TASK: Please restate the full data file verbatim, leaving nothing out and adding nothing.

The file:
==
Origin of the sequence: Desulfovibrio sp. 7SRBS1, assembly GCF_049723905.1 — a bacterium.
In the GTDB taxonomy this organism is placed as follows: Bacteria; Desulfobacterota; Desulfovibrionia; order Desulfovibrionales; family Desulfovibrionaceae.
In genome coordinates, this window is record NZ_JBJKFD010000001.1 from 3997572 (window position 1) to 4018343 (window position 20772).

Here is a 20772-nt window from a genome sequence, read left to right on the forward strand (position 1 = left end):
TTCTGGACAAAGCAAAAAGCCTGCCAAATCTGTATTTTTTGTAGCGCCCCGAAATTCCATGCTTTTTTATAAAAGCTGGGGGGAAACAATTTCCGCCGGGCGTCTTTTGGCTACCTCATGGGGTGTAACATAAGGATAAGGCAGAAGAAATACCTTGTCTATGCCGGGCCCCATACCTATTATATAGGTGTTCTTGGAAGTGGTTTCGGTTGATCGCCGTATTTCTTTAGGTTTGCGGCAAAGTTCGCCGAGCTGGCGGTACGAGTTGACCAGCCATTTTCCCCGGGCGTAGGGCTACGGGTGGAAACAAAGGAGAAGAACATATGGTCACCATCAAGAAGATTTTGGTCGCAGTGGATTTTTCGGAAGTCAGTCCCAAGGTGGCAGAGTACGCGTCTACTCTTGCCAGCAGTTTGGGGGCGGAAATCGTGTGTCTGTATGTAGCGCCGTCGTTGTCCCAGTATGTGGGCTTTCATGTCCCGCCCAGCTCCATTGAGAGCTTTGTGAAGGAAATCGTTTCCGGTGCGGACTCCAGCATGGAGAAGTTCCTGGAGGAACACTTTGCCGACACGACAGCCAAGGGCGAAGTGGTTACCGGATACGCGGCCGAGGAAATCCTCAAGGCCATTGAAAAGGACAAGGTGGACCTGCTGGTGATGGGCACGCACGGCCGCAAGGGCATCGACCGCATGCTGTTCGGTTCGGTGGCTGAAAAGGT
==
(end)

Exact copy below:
Origin of the sequence: Desulfovibrio sp. 7SRBS1, assembly GCF_049723905.1 — a bacterium.
In the GTDB taxonomy this organism is placed as follows: Bacteria; Desulfobacterota; Desulfovibrionia; order Desulfovibrionales; family Desulfovibrionaceae.
In genome coordinates, this window is record NZ_JBJKFD010000001.1 from 3997572 (window position 1) to 4018343 (window position 20772).

Here is a 20772-nt window from a genome sequence, read left to right on the forward strand (position 1 = left end):
TTCTGGACAAAGCAAAAAGCCTGCCAAATCTGTATTTTTTGTAGCGCCCCGAAATTCCATGCTTTTTTATAAAAGCTGGGGGGAAACAATTTCCGCCGGGCGTCTTTTGGCTACCTCATGGGGTGTAACATAAGGATAAGGCAGAAGAAATACCTTGTCTATGCCGGGCCCCATACCTATTATATAGGTGTTCTTGGAAGTGGTTTCGGTTGATCGCCGTATTTCTTTAGGTTTGCGGCAAAGTTCGCCGAGCTGGCGGTACGAGTTGACCAGCCATTTTCCCCGGGCGTAGGGCTACGGGTGGAAACAAAGGAGAAGAACATATGGTCACCATCAAGAAGATTTTGGTCGCAGTGGATTTTTCGGAAGTCAGTCCCAAGGTGGCAGAGTACGCGTCTACTCTTGCCAGCAGTTTGGGGGCGGAAATCGTGTGTCTGTATGTAGCGCCGTCGTTGTCCCAGTATGTGGGCTTTCATGTCCCGCCCAGCTCCATTGAGAGCTTTGTGAAGGAAATCGTTTCCGGTGCGGACTCCAGCATGGAGAAGTTCCTGGAGGAACACTTTGCCGACACGACAGCCAAGGGCGAAGTGGTTACCGGATACGCGGCCGAGGAAATCCTCAAGGCCATTGAAAAGGACAAGGTGGACCTGCTGGTGATGGGCACGCACGGCCGCAAGGGCATCGACCGCATGCTGTTCGGTTCGGTGGCTGAAAAGGT